News for March 2010
The End is Nigh! 11
A Warhammer: Invasion Card of the Week spotlight
Warhammer: Invasion The Card Game | Published 03 March 2010

Life in the Empire is brutal, and its violent and unstable conditions are enough to turn sane men mad. Faced with the ravages of war, disease, and Chaos, many become convinced that they are witnessing the end times. They travel across the Empire in ragtag bands, proselytising angrily to their fellow citizens and harshly criticising those who do not measure up to their deranged standards of piety. Believing that suffering is their lot in life, they charge headfirst onto the battlefield, diving into the fray and welcoming whatever fate their god has waiting for them. These are the ultimate martyrs.

Welcome to another card spotlight for Warhammer: Invasion The Card Game, a game of kingdoms, questing, and combat! This week, The Deathmaster’s Dance hits store shelves, and by Thursday, decks everywhere will include this fourth Battle Pack of The Corruption Cycle. Over the past two weeks, we’ve seen two cards from this exciting upcoming release: the massive Chaos unit Great Unclean One, and the Empire tactic Ulric’s Fury. Today, we’ll look at another Empire card, a unit that provides an inexpensive and versatile “meat-shield,” the Flagellants.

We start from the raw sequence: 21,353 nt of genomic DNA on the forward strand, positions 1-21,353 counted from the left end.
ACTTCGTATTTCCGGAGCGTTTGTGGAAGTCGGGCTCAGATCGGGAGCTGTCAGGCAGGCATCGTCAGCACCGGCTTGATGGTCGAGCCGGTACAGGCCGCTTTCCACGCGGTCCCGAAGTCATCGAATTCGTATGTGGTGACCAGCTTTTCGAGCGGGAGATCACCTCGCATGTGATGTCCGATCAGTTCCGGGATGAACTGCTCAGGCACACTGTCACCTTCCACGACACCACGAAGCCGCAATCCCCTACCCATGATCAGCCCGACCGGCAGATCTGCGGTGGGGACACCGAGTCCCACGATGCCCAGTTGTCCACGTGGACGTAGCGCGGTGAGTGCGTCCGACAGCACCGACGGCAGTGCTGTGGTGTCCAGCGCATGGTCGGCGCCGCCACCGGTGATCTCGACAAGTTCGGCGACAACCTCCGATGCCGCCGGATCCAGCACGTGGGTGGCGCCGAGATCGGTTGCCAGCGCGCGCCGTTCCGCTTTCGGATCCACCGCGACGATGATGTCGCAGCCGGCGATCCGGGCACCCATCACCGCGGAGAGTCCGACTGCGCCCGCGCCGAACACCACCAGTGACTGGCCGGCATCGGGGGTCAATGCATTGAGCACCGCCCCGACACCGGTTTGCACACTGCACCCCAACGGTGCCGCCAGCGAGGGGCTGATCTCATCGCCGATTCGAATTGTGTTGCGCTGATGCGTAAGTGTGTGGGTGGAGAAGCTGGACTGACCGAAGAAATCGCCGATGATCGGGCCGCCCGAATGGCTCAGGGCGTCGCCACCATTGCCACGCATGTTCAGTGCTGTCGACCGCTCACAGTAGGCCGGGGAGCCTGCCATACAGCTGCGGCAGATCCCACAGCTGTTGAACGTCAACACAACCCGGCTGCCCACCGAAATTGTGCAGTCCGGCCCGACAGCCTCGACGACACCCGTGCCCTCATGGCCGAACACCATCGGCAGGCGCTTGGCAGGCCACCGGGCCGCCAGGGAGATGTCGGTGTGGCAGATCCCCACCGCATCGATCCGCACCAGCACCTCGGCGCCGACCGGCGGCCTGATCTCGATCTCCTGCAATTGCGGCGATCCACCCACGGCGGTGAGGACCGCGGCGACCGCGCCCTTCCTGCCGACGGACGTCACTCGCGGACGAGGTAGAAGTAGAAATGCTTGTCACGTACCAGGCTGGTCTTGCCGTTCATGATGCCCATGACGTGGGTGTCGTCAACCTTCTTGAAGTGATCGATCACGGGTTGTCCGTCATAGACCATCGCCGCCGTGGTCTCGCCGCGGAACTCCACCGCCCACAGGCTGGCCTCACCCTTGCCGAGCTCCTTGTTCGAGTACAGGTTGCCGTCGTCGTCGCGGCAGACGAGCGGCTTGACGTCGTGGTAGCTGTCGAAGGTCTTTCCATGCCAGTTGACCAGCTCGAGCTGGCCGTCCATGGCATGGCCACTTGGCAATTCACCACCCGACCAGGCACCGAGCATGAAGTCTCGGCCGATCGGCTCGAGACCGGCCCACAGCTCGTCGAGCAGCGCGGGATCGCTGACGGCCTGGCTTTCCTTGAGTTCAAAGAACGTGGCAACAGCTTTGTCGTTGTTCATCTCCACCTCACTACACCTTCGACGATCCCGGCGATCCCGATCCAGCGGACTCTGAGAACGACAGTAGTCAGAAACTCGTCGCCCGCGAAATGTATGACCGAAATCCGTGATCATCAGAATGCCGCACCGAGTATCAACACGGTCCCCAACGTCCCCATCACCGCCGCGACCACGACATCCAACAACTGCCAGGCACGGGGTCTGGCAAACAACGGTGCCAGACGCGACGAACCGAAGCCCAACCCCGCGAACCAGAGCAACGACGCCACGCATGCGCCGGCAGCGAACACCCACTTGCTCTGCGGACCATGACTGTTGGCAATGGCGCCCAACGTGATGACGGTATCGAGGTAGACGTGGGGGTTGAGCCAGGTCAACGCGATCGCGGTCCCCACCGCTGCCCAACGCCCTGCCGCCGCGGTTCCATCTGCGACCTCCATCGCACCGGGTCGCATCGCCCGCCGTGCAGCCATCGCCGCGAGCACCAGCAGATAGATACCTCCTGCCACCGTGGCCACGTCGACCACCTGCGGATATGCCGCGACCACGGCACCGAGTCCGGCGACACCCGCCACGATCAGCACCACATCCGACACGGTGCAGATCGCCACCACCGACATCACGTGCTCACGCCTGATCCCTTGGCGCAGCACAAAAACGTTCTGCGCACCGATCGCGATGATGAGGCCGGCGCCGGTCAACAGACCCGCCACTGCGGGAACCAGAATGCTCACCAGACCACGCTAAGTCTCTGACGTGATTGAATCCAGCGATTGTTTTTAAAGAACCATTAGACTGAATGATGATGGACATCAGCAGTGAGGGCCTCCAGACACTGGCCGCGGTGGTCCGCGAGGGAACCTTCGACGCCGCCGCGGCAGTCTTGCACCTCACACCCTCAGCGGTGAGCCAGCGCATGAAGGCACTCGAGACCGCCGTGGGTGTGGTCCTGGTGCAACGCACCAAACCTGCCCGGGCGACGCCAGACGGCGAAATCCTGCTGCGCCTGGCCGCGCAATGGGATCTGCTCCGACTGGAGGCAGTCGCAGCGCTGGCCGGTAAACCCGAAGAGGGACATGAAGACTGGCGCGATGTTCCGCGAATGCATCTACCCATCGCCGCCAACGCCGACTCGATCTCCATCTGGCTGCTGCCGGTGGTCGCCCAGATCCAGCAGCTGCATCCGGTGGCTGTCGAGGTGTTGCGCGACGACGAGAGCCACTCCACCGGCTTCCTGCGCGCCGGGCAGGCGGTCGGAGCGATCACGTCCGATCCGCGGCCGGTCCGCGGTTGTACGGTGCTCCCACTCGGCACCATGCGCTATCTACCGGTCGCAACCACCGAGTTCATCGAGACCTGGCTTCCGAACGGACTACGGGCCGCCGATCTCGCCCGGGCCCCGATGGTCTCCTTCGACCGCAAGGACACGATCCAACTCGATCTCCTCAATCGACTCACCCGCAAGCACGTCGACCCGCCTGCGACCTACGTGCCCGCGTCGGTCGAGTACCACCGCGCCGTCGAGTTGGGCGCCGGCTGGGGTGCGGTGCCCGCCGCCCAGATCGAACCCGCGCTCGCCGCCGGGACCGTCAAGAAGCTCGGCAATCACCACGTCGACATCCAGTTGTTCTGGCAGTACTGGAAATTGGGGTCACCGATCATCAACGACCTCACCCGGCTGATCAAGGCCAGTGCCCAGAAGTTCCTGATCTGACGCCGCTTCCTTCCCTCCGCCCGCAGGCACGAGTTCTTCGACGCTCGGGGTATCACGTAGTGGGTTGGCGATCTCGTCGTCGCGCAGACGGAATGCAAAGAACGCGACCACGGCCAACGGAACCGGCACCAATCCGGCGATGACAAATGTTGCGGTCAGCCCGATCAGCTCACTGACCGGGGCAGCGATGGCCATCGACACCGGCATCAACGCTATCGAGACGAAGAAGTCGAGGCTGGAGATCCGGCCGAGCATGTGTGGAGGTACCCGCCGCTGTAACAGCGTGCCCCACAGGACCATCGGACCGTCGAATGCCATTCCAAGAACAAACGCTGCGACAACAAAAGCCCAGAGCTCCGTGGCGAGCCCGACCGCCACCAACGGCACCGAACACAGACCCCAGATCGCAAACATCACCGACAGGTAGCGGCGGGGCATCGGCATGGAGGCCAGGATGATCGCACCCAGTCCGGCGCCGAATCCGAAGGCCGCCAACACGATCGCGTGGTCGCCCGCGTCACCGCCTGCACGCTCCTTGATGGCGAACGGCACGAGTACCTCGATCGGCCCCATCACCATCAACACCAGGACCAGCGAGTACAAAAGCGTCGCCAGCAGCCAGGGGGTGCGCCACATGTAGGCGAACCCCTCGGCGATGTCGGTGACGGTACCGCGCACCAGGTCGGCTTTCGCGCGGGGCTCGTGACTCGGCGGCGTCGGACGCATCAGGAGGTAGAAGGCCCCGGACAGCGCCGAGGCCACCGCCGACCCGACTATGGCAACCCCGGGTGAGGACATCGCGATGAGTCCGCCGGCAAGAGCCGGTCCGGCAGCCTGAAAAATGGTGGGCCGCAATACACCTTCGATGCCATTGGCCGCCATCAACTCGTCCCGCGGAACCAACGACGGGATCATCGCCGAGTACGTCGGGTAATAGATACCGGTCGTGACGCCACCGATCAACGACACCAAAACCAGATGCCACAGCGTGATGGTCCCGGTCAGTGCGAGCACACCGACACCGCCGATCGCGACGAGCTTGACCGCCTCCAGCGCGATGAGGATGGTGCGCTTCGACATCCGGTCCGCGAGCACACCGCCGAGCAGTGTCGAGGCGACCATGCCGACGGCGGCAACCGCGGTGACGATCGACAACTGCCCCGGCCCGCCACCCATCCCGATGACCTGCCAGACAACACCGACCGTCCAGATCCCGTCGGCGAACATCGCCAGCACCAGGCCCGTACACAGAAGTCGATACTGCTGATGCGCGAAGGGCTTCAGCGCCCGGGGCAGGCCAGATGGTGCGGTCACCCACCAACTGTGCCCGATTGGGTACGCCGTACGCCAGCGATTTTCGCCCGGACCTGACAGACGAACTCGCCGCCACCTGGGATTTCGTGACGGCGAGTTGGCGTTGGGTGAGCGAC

Flagellants seek out pain in the hopes of cleansing their soiled souls of the taint of sin. In battle, they look for the enemy’s weapons, hurling themselves to as painful a death as possible. While a questionable course of action for them, it can work out pretty well for you... since they can sacrifice themselves to prevent two damage to your capital!

Like Peasant Militia, a similar Empire meat-shield from the Core Set, these units have no power, only defense. But whereas the Peasant Militia is good for taking care of three incoming damage, the Flagellants can take four... if you manage their timing correctly.

Imagine you’ve been hit for four damage in a zone in which the Flagellants are defending. During the “Assign Damage” Phase, place two damage on them. This will kill them, but not until the “Apply Damage” Phase... so you can place the other two damage on your capital. Now, in the action window between these two phases, sacrifice the Flagellants. They go away, taking their two damage with them (they’d have died anyway, but this way you benefit), and you get to remove the two damage you just assigned to your capital as a result of their card effect! Viola! Four points of damage have been averted.